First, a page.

The noble and learned Lord said: My Lords, when in the debate on the Report stage of the Bill I introduced a new clause—now Clause 56—enabling some overseas claimants to obtain legal aid without the usual inquiry into the claimant's resources, I indicated, after the short intervention by the noble Viscount, Lord Colville of Culross, that the Government might wish to consider one turther point arising on it. Subsections (1) and (2) of the clause disapply those sections of the Legal Aid (Scotland) Act 1967 which provide for the assessment of applicant's means and for the taking of contributions towards their expenses with the aim of providing, so far as possible, a free collection service for maintenance for these claiments. The clause as it now stands also disapplies Section 2(6)(d) of the 1967 Act which provides that expenses awarded in favour of a legally-aided person shall be paid into the Legal Aid Fund.

The effect of this would have been that, when a court in Scotland made or registered an order for maintenance in favour of an overseas claimant with an award of expenses against her husband, she, and not the Legal Aid Fund, would have been entitled to receive the expenses, although all the expenses on her side would have been paid for by the Legal Aid Fund. These two Amendments, Nos. 4 and 5, ensure that any expenses recovered shall be paid into the Legal Aid Fund. With leave, I would move en bloc Amendments Nos. 4 and 5.

On Question, Amendments agreed to.

Clause 78 [Reports by probation officers on means of parties]:

Lord HARRIS of GREENWICH moved Amendment No. 6:

Page 75, line 11, at end insert— ( ) in subsection (1) the word "periodical" and the words "or in any proceedings in any matter of bastardy" shall be omitted;

The noble Lord said: My Lords, I beg to move Amendment No. 6. This Amendment makes two small changes in Section 60(1) of the Magistrates' Courts Act 1952. Section 60 enables a magistrates' court to request a report on the means of the parties: In any domestic proceedings in which an order may be made for the periodical payment of money by any person or in any proceedings for the enforcement or variation of any such order or in any proceedings in any matter of bastardy. During the Report stage the noble Viscount, Lord Colville, suggested that the reference to bastardy proceedings in Section 60 was unnecessary because these proceedings now fall within the scope of the general definition of domestic proceedings. I said that the Government would look at this. We have now done so; we agree with the noble Viscount, and I beg to move.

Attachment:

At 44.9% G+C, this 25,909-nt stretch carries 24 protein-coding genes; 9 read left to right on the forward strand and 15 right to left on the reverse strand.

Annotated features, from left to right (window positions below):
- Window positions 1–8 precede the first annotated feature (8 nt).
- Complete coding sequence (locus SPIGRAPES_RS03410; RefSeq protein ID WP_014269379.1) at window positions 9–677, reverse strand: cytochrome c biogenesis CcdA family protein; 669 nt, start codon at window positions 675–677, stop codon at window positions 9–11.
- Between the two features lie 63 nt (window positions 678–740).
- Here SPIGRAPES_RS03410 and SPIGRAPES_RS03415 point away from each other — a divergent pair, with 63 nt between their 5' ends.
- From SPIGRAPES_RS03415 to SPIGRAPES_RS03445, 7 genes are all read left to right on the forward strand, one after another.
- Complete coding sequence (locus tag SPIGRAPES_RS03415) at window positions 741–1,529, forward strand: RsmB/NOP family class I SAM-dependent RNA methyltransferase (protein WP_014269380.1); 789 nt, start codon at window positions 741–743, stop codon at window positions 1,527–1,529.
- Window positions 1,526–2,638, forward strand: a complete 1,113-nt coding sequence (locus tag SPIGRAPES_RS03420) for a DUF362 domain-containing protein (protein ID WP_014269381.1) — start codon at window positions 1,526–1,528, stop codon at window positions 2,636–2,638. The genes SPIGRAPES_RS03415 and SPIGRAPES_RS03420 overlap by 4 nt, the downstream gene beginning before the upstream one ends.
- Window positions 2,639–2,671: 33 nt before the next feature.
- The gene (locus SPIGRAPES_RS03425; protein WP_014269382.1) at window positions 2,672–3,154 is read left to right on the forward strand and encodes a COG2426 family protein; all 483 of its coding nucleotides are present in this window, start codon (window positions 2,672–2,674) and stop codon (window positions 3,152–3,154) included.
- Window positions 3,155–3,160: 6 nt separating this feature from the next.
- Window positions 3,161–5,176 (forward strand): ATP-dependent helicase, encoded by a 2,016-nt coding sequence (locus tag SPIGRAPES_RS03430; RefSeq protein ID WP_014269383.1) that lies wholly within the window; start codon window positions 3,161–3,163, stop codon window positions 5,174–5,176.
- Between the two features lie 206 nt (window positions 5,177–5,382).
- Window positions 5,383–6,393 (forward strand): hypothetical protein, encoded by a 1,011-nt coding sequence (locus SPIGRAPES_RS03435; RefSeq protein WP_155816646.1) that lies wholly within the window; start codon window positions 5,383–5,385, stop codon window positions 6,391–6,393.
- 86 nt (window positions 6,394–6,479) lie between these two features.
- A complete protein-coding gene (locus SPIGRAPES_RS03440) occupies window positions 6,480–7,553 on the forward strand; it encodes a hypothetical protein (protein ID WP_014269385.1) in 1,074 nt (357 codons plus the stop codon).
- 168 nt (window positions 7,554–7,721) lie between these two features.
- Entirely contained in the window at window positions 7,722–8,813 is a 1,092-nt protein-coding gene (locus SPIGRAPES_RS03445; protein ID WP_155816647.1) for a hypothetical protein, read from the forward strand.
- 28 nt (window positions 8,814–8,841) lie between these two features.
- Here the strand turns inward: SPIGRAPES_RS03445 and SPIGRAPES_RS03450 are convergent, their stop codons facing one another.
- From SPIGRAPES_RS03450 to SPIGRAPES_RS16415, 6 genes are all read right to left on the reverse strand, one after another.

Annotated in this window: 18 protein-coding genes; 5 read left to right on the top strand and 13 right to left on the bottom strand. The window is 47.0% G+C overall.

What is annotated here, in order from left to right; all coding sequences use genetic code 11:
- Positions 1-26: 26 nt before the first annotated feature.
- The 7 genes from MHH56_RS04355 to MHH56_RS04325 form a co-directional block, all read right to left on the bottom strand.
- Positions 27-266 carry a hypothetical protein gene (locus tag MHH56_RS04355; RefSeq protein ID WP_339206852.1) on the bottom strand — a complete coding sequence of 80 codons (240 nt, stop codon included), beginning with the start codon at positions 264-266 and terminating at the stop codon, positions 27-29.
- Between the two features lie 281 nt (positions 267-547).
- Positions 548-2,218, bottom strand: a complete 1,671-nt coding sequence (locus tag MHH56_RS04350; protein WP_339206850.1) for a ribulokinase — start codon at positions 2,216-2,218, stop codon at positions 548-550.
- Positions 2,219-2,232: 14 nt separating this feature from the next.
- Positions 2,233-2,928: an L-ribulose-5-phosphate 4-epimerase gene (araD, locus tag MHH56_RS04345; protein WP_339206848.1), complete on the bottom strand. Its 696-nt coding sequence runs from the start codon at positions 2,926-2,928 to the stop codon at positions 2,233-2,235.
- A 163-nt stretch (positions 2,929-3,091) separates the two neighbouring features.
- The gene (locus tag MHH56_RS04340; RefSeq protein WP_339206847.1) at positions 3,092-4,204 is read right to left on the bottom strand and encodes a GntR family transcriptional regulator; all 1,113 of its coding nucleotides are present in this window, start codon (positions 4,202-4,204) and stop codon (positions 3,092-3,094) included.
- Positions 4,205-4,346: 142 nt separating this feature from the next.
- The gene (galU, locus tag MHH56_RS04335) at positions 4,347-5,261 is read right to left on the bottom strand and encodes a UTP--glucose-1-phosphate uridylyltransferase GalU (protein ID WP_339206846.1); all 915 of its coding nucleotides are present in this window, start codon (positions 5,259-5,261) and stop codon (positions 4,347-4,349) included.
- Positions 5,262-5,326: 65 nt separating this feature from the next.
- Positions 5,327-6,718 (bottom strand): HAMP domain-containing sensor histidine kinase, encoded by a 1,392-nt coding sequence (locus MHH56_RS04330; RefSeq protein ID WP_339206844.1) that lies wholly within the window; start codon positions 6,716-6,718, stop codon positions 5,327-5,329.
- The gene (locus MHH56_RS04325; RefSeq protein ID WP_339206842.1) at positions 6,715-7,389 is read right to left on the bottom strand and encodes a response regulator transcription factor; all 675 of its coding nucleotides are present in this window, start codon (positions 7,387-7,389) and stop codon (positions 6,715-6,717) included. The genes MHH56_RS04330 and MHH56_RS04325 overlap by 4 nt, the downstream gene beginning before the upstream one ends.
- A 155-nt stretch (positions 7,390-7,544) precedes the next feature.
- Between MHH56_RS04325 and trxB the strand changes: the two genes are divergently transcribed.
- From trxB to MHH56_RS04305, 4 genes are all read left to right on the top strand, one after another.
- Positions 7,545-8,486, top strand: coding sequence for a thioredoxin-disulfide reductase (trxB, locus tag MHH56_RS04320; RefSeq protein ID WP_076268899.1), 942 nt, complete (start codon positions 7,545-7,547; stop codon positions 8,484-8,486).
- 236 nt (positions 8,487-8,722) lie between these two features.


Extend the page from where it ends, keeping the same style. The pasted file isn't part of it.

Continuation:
My Lords, I am very much obliged to the noble Lord. I think this is an improvement; and unless I am greatly mistaken, Amendments Nos. 8 and 9 are consequential, so he will not have to explain those.

On Question, Amendment agreed to.

Clause 84 [Short title and extent]:

Lord McCLUSKEY moved Amendment No. 7: Page 78, line 39, after ("and (3),") insert ("81,").

The noble and learned Lord said: My Lords, this Amendment corrects a small drafting omission. I beg to move.

On Question, Amendment agreed to.

Schedule 3 [Enactments repealed]:

Lord HARRIS of GREENWICH moved Amendments Nos. 8 and 9:

Page 88, line 26, column 3, leave out ("Sections 59 and 62") and insert ("Section 59").

Page 88, line 26, column 3 at end insert: ("In section 60, in subsection (1) the word "periodical" and the words "or in any proceedings in any matter of bastardy" and in subsection (2)(a) the words from "which shall be read aloud" to "at the hearing". In section 61, the words "or in proceedings in any matter of bastardy Section 62.").

The noble Lord said: My Lords, I beg to move Amendments Nos. 8 and 9 en bloc. As the noble Viscount said, these are consequential on the earlier Amendment.

On Question, Amendments agreed to.

Lord HARRIS of GREENWICH moved the following Privilege Amendment:

Clause 84, page 79, line 10, at end insert: ( ) Nothing in this Act shall impose any charge on the people or on public funds, or vary the amount or incidence of or otherwise alter any such charge in any manner, or affect the assessment, levying, administration or application of any money raised by any such charge.".

On Question, Amendment agreed to.


My Lords, I beg to move that this Bill do now pass. I would say, at the outset, that I am extremely grateful to noble Lords in all parts of the House who have contributed to the debates that we have had on this Bill. I think this is an important measure which will transform the lives of quite a number of people once it is on the Statute Book; and I should like to take this opportunity to thank, not only noble Lords generally for their help and support on this measure but, in particular, the noble Viscount, Lord Colville, who has made a number of substantial points on the I think his efforts have led to a very substantial improvement of the Bill. My Lords, I beg to move.

Moved, That the Bill do now pass. —(Lord Harris of Greenwich.)


My Lords, I do, with some modesty, think that we have improved the Bill in the course of its passage through this House. I can mention that fact because, of course, it is really a collection of points which were given to me by those who practise in the field which have impressed themselves upon the Government and led to the Amendments being made. But I, too, think it is an important measure, and I wish it well on its way through another place. There are one or two undertakings still to implement, and we shall look forward to seeing the fruits of those when the Bill comes back with Commons Amendments.

On Question, Bill passed, and sent to the Commons.

4.13 p.m.